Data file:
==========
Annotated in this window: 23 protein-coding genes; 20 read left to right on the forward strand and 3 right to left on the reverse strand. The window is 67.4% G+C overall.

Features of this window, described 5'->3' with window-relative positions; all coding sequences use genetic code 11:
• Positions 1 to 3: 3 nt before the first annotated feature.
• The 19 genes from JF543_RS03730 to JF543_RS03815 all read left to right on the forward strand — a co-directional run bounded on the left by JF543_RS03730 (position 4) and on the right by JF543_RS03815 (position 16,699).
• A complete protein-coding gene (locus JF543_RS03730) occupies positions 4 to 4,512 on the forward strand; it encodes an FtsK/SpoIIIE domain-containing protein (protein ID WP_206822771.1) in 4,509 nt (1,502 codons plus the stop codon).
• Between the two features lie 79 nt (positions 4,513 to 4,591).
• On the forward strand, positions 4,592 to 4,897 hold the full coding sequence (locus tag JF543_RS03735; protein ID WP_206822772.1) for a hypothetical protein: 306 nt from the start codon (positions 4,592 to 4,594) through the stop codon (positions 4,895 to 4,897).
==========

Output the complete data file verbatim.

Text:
Annotated in this window: 23 protein-coding genes; 20 read left to right on the forward strand and 3 right to left on the reverse strand. The window is 67.4% G+C overall.

Features of this window, described 5'->3' with window-relative positions; all coding sequences use genetic code 11:
• Positions 1 to 3: 3 nt before the first annotated feature.
• The 19 genes from JF543_RS03730 to JF543_RS03815 all read left to right on the forward strand — a co-directional run bounded on the left by JF543_RS03730 (position 4) and on the right by JF543_RS03815 (position 16,699).
• A complete protein-coding gene (locus JF543_RS03730) occupies positions 4 to 4,512 on the forward strand; it encodes an FtsK/SpoIIIE domain-containing protein (protein ID WP_206822771.1) in 4,509 nt (1,502 codons plus the stop codon).
• Between the two features lie 79 nt (positions 4,513 to 4,591).
• On the forward strand, positions 4,592 to 4,897 hold the full coding sequence (locus tag JF543_RS03735; protein ID WP_206822772.1) for a hypothetical protein: 306 nt from the start codon (positions 4,592 to 4,594) through the stop codon (positions 4,895 to 4,897).